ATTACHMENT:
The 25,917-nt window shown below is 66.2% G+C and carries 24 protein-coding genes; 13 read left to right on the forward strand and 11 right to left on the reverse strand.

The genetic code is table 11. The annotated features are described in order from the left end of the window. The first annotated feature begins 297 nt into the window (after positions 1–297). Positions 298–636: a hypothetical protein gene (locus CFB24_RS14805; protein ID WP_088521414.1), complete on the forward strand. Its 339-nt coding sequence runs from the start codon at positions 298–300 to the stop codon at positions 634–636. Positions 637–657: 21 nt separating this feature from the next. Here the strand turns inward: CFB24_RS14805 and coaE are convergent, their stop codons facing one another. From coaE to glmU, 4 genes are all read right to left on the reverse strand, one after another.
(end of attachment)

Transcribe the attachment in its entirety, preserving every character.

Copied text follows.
The 25,917-nt window shown below is 66.2% G+C and carries 24 protein-coding genes; 13 read left to right on the forward strand and 11 right to left on the reverse strand.

The genetic code is table 11. The annotated features are described in order from the left end of the window. The first annotated feature begins 297 nt into the window (after positions 1–297). Positions 298–636: a hypothetical protein gene (locus CFB24_RS14805; protein ID WP_088521414.1), complete on the forward strand. Its 339-nt coding sequence runs from the start codon at positions 298–300 to the stop codon at positions 634–636. Positions 637–657: 21 nt separating this feature from the next. Here the strand turns inward: CFB24_RS14805 and coaE are convergent, their stop codons facing one another. From coaE to glmU, 4 genes are all read right to left on the reverse strand, one after another.